English might be the most analytic language in the IE family, in that it has no case, no gender, and very few personal pronouns. Since PIE and other IE languages are generally synthetic, then what drove English to be so analytic compared to others??
The quoted paper below seems to ascribe this to the time when the Anglo-Saxons were conquered by the French. Because Anglo-Saxons were the conquered people of the time, they found it necessary to communicate with the French and this profoundly affected English, not only in its vocabulary, but also in its grammar. The article summarizes the analytical development of English and its lack of inflectional grammar having resulted from this time period.
Language changes tend to stem from the want or need to become more regularized or simplified. For example, contact between two distinct yet similar languages produces a basic need to communicate for trading and other common purposes. The inflectional endings, in these particular interactions, become superfluous to the task at hand. Rather than attempt to learn the respective language’s unique inflectional system, two speakers of different languages can instead opt to learn the foreign word absent of its appropriate inflectional morphology.
German in contrast also had a great deal of influence from French as well, but was NOT the result of conquest and didn't have the profound affect on its grammar as it did in English.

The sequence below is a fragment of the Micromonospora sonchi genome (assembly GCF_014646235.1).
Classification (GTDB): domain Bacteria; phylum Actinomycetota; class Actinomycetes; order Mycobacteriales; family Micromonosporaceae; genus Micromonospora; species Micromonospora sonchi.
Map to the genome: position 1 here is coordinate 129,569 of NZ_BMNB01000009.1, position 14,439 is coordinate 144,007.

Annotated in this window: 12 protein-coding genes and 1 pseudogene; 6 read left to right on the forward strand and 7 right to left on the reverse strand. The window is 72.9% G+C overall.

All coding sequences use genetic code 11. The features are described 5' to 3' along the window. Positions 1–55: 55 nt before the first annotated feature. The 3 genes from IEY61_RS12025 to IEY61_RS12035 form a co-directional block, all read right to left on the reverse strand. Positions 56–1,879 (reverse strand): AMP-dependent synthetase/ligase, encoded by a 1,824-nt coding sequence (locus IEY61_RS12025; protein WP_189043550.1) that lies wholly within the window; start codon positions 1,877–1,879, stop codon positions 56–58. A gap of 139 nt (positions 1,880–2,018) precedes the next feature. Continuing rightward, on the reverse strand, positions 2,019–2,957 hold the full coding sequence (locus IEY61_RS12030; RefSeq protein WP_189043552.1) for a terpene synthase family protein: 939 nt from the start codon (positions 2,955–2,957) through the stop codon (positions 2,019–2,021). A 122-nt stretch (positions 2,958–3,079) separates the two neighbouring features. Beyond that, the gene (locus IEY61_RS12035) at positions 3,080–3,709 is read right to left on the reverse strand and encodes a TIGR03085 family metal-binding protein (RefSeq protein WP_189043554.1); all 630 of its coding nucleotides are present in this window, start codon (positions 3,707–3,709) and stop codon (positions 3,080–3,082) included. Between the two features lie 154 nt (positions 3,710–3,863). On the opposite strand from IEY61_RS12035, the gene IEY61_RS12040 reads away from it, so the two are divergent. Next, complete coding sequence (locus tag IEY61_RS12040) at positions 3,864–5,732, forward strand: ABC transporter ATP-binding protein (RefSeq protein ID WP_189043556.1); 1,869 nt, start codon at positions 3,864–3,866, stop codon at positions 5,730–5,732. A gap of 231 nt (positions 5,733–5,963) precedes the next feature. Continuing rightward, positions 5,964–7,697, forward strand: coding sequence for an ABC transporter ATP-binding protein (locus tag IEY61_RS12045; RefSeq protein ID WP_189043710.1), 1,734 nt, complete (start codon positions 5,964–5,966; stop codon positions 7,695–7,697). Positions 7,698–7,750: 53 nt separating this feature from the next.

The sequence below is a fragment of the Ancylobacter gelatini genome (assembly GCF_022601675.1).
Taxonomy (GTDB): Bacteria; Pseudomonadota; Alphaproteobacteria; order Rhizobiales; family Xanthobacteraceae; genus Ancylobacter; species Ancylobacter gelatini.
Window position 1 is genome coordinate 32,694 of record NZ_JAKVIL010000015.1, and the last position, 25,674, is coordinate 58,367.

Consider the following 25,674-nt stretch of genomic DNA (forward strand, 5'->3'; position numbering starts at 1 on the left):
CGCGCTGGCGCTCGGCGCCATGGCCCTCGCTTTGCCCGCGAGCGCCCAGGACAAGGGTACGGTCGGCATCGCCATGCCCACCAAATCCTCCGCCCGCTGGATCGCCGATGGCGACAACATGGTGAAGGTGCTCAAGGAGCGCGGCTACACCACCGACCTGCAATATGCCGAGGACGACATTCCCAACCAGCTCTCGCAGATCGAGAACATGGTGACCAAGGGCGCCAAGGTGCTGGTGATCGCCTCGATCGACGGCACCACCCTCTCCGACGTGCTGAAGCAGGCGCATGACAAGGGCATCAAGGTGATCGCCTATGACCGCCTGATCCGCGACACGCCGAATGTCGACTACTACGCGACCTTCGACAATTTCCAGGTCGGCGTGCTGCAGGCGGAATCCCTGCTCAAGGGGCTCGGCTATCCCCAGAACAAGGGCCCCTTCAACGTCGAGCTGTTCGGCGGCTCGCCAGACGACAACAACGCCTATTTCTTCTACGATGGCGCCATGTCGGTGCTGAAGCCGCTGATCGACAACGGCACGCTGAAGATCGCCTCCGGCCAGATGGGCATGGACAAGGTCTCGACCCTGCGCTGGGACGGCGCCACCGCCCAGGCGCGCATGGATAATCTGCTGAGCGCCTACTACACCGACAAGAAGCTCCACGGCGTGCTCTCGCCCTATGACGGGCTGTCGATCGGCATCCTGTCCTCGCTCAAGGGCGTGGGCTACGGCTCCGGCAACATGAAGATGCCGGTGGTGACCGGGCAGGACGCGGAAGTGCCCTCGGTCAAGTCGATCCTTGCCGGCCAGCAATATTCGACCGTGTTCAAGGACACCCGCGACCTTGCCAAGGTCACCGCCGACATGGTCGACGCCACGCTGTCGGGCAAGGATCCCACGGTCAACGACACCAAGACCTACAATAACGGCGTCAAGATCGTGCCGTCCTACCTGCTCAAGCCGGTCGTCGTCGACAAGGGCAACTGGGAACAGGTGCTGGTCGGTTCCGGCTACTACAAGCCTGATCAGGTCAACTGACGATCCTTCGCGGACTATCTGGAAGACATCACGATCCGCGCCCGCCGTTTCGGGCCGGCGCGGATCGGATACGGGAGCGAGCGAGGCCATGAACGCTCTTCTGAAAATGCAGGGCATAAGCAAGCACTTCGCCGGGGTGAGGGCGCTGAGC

French influence on the German language and its people, however, occurred not as a result of conquest, but rather admiration. Waterman (1966) notes that even before the Middle High German period, “the prestige of French learning and culture had… been firmly established in Germany” (p. 89). In fact, by the time of the Middle High German period, it was not at all uncommon for the German knights to visit in France, or even to seek service at one of the French courts. Nor was it unusual to find Frenchmen engaged as tutors to the children of German nobles. Thus, in a relatively brief space of time, the German language of the late twelfth and early thirteenth centuries took on many French words, expressions, and turns of speech. (p. 89)
Thus German still kept its largely inflectional language intact.
Innshort: Foreign speakers and rapid growth.
Grossly Simpmifying: The problem is that inheritence in linguistic terms implies an unbroken descend from parent to child. To say that the language changed, i.e. changed itself, implies an unnoticable, ever so slight difference from generation to next generation, at least in the usual explanation of sound-shift (I do suppose that hearing impairment due to infection must have been frequent, for one). Loss of morphemes can stem from sound shift, if sounds in various environments are lost. Reading of course slows the process, but only if a significant number of speakers can read.
Anyhow, there is no unbroken descend when foreign speakers adapt. Rather, they speak broken English to various success. The Norman invasion marks the start of Middle English. The rest is history as they say. In other words, to be honest: I don't know nearly half enough about the history, or the olde Languages; Just living in a city with 10+ % foreign speakers gives a good idea of the effect, though I have no idea under which conditions this could overcome the native speakers. Loss of irregularities is preferable, I suppose (viz. gender that has little to no semantics).
German on the other hand, since a comment mentioned, has a hint of slavic influence, which has even more cases (I'm generelizing from Russian, scold me if that's wrong), and vice versa (e.g.Grenze, nischtz [nichts]).